Crisis Issue #1

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It’s been years since I read Crisis on Infinite Earths (hereafter Crisis) so I thought I’d revisit it after the way Convergence ended. Crisis is credited as the first mini-series event that resulted in a line wide change to a publisher, in this case, DC comics. Since Crisis, DC and other publishers have tried to replicate what Crisis achieved – an overhaul of its properties done in a way that is commercially successful.

Marv Wolfman, writer of Crisis, explained that his idea for Crisis was initially shot down because at the time (the 1980s) comics numbering low did not sell well. The audience was less likely to take a chance and buy a new #1 issue due to their belief that it wasn’t as historic of an issue like the ones numbering in the hundreds. Thirty-five years later, it is evident that readers are more likely to buy an issue with a big #1 on it rather than an issue numbering in the tens. I blame the 1990s for this change in attitude because everyone still thinks that a $3.99 comic book with a #1 on it will be worth thousands of dollars later on. There is some truth to that thinking – just look at what Walking Dead #1 is going for on EBay and its only twelve years old.

Today, publishers are more eager to reboot and/or have shorter runs of their series in order to pump out more issues with a #1 on them so that they can draw higher sales. Not only do issues with a #1 on them sell well, but also cataclysmic comic events that promise to change everything. Since Crisis, DC comics has published numerous events that I plan on reading (and reviewing) sequentially in the coming months.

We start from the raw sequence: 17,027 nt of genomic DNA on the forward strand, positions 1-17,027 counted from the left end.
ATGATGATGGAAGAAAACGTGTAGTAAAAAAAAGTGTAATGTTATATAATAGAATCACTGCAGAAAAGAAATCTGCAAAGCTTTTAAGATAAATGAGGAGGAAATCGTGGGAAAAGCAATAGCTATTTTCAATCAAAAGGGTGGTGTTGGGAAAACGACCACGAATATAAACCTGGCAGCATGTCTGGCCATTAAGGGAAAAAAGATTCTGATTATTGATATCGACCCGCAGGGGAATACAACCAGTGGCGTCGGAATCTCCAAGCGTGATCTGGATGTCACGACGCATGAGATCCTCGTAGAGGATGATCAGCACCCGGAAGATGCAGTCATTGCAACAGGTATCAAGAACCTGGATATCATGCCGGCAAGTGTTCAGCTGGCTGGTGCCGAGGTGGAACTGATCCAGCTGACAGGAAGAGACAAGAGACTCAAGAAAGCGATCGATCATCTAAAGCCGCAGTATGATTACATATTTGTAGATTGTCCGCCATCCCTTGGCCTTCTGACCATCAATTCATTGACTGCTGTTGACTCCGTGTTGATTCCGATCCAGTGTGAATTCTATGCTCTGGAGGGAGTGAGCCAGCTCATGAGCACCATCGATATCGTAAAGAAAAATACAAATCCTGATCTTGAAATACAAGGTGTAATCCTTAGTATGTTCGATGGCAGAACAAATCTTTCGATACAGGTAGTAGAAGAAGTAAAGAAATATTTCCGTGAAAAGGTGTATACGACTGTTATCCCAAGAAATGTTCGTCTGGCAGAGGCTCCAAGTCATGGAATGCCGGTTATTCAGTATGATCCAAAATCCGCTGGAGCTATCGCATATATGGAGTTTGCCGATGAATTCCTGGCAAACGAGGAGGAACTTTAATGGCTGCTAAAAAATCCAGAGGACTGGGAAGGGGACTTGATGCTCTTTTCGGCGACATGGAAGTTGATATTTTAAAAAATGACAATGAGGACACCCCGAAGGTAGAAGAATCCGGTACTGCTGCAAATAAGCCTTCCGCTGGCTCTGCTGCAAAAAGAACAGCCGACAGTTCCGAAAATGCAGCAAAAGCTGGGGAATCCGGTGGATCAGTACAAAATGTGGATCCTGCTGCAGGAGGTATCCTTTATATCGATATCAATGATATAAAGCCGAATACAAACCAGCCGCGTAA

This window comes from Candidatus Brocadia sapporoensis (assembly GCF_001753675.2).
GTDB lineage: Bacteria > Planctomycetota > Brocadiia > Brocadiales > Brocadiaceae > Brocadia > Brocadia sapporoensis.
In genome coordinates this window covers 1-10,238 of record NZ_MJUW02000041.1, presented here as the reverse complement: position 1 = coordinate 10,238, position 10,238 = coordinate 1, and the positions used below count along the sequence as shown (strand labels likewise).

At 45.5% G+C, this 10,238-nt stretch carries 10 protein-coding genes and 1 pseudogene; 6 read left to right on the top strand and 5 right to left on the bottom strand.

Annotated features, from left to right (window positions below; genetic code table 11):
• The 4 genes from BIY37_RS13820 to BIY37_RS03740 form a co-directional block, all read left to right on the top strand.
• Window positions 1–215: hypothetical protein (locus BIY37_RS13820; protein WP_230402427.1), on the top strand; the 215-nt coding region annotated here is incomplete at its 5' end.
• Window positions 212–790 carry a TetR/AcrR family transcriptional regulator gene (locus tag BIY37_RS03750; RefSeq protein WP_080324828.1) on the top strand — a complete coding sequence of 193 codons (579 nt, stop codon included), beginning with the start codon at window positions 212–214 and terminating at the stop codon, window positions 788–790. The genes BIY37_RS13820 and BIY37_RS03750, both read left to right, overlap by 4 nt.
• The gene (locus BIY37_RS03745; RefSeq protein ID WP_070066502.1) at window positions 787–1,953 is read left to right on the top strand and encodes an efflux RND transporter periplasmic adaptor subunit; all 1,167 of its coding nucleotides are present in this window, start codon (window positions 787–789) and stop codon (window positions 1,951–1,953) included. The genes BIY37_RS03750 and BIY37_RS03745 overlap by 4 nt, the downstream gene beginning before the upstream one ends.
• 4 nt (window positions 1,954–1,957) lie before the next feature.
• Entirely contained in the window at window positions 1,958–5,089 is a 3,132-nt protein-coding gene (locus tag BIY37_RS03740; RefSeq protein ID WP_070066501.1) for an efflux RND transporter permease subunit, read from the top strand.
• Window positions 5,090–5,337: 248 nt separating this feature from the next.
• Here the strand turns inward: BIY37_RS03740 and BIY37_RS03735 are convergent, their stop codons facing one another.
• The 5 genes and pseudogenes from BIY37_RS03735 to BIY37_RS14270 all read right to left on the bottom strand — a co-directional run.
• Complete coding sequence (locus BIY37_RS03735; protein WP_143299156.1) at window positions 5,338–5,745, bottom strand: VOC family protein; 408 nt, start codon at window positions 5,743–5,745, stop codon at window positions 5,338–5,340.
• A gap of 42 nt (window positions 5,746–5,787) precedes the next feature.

Before I review issue #1 of Crisis there is something that you need to know, if you don’t already. In the 1980s, the comics being published by DC were becoming increasingly complicated making it difficult for new readers to comprehend what was going on. The DC Multiverse was full of alternate Earths, characters, and odd storylines that alienated new readers. For example, on Earth-3 Lex Luther was married to Lois Lane and a good guy.  To simplify things, Crisis was crafted as a way to remove Earths and characters in order to produce a simpler Multiverse that would be more accessible to new readers.

I found Crisis #1 to be a pleasant, nostalgic read. Most of issue dealt with the villains from Earth-3 trying to stop their Earth from being destroyed by a white force called the anti-matter, and the gathering of heroes from different Earths to work for The Monitor, who hopes to stop the spread of the anti-matter.

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A casualty of this issue was Earth-3. Everyone on the planet died except for the child of Lex Luther and Lois Lane who was jettisoned in a rocket (baby Superman style) to Earth-1. Those heroes that are gathered by Monitor’s right-hand girl, Harbinger, find themselves on Monitor’s satellite being attacked by shadows. The Monitor easily defeats the shadows and is revealed to our heroes on the final page of the issue.

George Perez, who drew this issue and all of Crisis, was a well-respected artist of the time. I found his art in issue #1 to stand the test of time and to be impressive to today’s standards. Perz’s design of the Monitor, a character that was created for the series, was very impressive indeed – far better than the Michael Jackson looking Beyonder of Marvel’s first event Secret Wars. 

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Consume. Review. Repeat. gives Crisis on Infinite Earths issue #1 a nine out of ten moon-walks to the back issue boxes at my local comic book store.

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